Electronic waste (e-waste) can be defined as “any electrical appliance that has reached its end of life”. The representative life cycle of such appliances goes through stages like, introduction, growth, maturity, and recycling or disposal. An appliance reaches the final stage either because it is at the end of its product life cycle, progresses of technology, and/or due to the shifting requirements of consumers. It is now progressively common to replace electronics within a short duration. As a result of which, the generation of e-waste is rising rapidly.

E-waste is physically and chemically distinctive from other types of wastes. It includes both precious metals as well as various hazardous which all require special handling and recycling techniques to minimize the environmental contamination, and potential harmful effects on human health.

Research and Markets report, reveals that in the recycling process of e-waste, the materials such as copper, aluminum, gold, silver, glass, plastics and many others can be extracted. According to the US Environmental Protection Agency, “Experts estimate that recycling 1 million cell phones can recover about 24 kg of gold, 250 kg of silver, 9 kg of palladium, and more than 9,000 kg of copper.” These recycled materials are reused for the manufacturing of electronic and non-electronic products.

This process of creating secondary raw materials results in huge energy savings. As recycling into secondary raw material uses 74 per cent less energy than the production of the primary products. It consequently allows the protection of valuable resources, divert usable materials from landfill and conserve energy simultaneously. The global e-waste management market is projected to reach $5.04 billion by the year 2020, which is a massive figure, one that seems irresistible to developing economies.

Together with the monetary incentive for third world countries, the NIMBY (not in my back yard) attitude of developed countries, along with high labour costs, lack of facilities for recycling of e-waste, and strict environmental regulations incline developed countries to export some of their e-waste to poorer developing countries. The latter often treats and recycles the waste, however, at the expense of both human health and environment. For Pakistan this has become a mammoth task, by the invasion of e-waste created domestically and that imported from developed countries. Iqbal et al., 2015 asserts that most of the e-waste imported to Pakistan is still in the unidentified category, which is not classified by the country’s customs department.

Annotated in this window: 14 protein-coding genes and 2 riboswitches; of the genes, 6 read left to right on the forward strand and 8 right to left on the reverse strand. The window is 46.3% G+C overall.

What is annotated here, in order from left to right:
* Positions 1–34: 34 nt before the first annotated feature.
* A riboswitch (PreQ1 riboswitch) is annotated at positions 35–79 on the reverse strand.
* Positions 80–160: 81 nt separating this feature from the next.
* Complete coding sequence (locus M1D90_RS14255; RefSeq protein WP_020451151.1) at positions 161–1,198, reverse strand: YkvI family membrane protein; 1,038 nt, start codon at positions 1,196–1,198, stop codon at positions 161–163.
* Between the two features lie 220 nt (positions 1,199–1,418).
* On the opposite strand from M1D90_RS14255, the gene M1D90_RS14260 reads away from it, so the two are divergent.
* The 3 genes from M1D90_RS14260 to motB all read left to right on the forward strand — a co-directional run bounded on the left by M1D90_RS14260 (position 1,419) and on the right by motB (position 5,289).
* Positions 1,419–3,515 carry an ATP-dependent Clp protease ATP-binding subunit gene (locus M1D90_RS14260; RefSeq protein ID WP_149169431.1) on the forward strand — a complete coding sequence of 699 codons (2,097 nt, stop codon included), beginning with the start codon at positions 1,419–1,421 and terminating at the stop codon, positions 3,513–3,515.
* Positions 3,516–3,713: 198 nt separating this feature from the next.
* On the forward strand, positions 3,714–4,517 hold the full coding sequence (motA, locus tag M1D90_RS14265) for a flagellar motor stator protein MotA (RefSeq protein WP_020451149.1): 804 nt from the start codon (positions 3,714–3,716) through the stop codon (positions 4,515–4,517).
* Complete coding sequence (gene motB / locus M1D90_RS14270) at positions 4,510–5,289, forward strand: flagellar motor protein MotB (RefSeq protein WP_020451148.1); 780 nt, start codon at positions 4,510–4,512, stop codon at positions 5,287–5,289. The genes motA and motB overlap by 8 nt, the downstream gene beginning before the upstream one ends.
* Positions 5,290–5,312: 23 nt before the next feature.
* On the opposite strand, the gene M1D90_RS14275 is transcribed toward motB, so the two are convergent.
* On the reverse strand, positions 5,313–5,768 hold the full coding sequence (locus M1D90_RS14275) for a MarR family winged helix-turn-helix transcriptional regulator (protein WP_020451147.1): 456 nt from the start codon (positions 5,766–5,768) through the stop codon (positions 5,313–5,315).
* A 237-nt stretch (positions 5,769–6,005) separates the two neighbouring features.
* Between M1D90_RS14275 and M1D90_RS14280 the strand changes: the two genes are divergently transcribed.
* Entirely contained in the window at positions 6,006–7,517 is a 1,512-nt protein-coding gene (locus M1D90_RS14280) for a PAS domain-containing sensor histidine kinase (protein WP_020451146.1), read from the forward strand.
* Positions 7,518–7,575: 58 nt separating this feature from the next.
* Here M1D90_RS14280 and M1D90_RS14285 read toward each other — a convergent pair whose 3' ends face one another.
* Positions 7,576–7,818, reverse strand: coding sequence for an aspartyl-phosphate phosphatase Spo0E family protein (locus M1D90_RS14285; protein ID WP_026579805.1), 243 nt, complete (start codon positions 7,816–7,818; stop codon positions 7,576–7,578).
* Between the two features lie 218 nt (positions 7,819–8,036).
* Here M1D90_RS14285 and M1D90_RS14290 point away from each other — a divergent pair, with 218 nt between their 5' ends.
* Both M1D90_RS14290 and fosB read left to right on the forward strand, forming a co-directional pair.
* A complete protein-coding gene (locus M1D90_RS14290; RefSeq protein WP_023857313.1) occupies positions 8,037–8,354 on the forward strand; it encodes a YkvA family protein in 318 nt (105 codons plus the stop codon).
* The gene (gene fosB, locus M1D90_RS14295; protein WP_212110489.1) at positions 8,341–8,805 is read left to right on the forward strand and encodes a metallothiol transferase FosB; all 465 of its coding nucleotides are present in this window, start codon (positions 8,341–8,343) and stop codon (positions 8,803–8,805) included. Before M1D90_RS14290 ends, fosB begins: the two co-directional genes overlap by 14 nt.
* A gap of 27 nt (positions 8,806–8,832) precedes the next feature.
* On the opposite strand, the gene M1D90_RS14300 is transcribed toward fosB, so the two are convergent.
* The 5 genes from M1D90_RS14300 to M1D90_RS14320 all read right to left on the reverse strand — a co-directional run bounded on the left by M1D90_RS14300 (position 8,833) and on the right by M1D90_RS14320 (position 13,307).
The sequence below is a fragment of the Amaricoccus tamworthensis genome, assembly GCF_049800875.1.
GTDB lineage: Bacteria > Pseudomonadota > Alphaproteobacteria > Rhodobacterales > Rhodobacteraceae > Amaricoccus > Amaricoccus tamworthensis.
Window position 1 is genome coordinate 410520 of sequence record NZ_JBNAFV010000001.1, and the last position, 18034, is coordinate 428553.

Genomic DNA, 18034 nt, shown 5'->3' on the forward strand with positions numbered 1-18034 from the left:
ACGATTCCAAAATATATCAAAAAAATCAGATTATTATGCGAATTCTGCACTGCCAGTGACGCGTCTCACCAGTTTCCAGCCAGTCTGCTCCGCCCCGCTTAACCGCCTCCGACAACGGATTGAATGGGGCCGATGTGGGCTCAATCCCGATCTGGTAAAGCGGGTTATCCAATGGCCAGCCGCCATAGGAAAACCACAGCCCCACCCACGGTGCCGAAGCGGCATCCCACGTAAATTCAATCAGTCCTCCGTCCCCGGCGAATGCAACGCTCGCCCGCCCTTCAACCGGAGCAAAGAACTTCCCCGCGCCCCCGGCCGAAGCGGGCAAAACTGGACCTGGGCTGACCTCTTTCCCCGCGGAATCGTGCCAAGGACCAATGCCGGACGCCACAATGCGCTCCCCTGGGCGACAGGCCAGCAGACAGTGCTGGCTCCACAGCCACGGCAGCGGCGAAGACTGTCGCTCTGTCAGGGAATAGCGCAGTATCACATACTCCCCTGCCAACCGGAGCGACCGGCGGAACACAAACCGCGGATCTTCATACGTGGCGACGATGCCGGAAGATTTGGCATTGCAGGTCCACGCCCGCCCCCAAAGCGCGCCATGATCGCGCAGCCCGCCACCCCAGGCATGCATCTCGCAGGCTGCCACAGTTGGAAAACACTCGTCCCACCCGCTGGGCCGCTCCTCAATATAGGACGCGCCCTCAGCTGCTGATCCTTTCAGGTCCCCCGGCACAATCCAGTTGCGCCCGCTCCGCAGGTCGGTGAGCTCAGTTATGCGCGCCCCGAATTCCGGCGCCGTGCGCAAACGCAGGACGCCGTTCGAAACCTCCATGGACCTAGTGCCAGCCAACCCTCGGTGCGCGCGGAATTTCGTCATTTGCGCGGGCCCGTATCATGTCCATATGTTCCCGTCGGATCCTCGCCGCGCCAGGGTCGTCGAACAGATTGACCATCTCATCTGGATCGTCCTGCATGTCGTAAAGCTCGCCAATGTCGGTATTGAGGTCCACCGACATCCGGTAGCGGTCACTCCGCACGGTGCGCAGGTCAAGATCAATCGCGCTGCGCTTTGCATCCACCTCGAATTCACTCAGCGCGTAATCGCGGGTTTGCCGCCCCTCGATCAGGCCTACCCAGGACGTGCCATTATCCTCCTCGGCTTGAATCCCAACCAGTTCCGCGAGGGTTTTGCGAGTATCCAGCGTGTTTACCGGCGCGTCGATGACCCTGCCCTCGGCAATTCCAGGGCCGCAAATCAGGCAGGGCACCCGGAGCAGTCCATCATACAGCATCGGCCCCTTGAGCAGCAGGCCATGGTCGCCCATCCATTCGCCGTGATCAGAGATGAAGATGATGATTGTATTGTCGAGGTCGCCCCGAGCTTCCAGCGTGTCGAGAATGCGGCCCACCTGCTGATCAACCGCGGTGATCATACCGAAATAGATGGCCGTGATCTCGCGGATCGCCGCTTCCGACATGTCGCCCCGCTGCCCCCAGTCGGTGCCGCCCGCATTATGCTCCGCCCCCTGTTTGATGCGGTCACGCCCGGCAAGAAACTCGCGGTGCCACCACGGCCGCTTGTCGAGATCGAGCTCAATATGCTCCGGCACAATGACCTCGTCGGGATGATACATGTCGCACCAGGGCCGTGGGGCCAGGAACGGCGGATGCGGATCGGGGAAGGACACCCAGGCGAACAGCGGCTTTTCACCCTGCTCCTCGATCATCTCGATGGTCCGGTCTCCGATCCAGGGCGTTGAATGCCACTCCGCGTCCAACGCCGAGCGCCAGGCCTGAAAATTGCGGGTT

The major recycling waste sites (highlighted by Iqbal et al., 2015 and other studies) in Pakistan are located in the port city of Karachi. Cities of Lahore, Peshawar, Gujranwala, Faisalabad, and Rawalpindi are also party to the recycling and disassembling of the e-waste, but at a minor scale compared to that of Karachi. In Pakistan, the vast influx of e-waste has formed an informal substance economy that feeds a population of 150,000 approximately. The country’s poor retrieve what they can from the waste of the ‘electronic revolution’. Some may not be aware of the dangers of what they are handling, others that do, have little choice, as it represents an important source of income.

Laborers involved in this work pay a hefty price for a few grams of treasure; four million people perish every year to causes linked to e-waste, and evidently these workers have the lowest life expectancy in Pakistan. Typical e-waste recyclers in the informal setting work with very few tools (blowtorches, hammers, acid baths), no personal protection equipment, that too amongst unventilated rooms filled with nauseating fumes, and working for more than 10 hours a day. These activities can release persistent toxic substances (PTSs) into environment ending up into food webs. Numerous PTSs are notorious as endocrine disrupters, carcinogens and health deteriorating agents leading to reproductive disorders, developmental deformities, in both humans and wildlife.

Wong et al., 2007 carried out a study in which they examined the levels of polycyclic aromatic hydrocarbon, polychlorinated biphenyls, flame retardants, and heavy metals in air, soil and sediment in surroundings of e-waste recycling centres. The results showed exceptionally high concentrations. Moreover, it suggested that, they can bio-accumulate in humans and wildlife, once they enter the bloodstream. In addition, burning of computer parts can release a concoction of dioxins, which are very toxic. Similarly, Lead is also a very dangerous component as it can affect the mental ability of children. Chromium can enter the soil and water with ease. If it is inhaled or ingested, it can cause nasal ulcers, breathing impairment, asthma, and lung or stomach tumours, as it is a known carcinogen.

Robert Knoth, a photographer linked with Greenpeace, created a photo essay ‘Scrap Life’ about the area of Shershah and Lyari in Karachi. He found e-waste burning adjacent the river in Lyari and many of the chemicals from the waste seeping into the river, turning it black. The Lyari river passes through the mangroves, eventually finding its way into the Arabian Sea. Studies show that the mangroves of the Indus Delta are exceedingly polluted with metals. This also poses a threat to the fish population in the coastal areas, and thus the fishery community. Knoth also established that many children, some as young as twelve, were seen working in the e-waste industry. This can mainly be attributed to the 50% drop out rate of children in their first 5 years of education, which according to a report by UN is one of the highest rates in the world.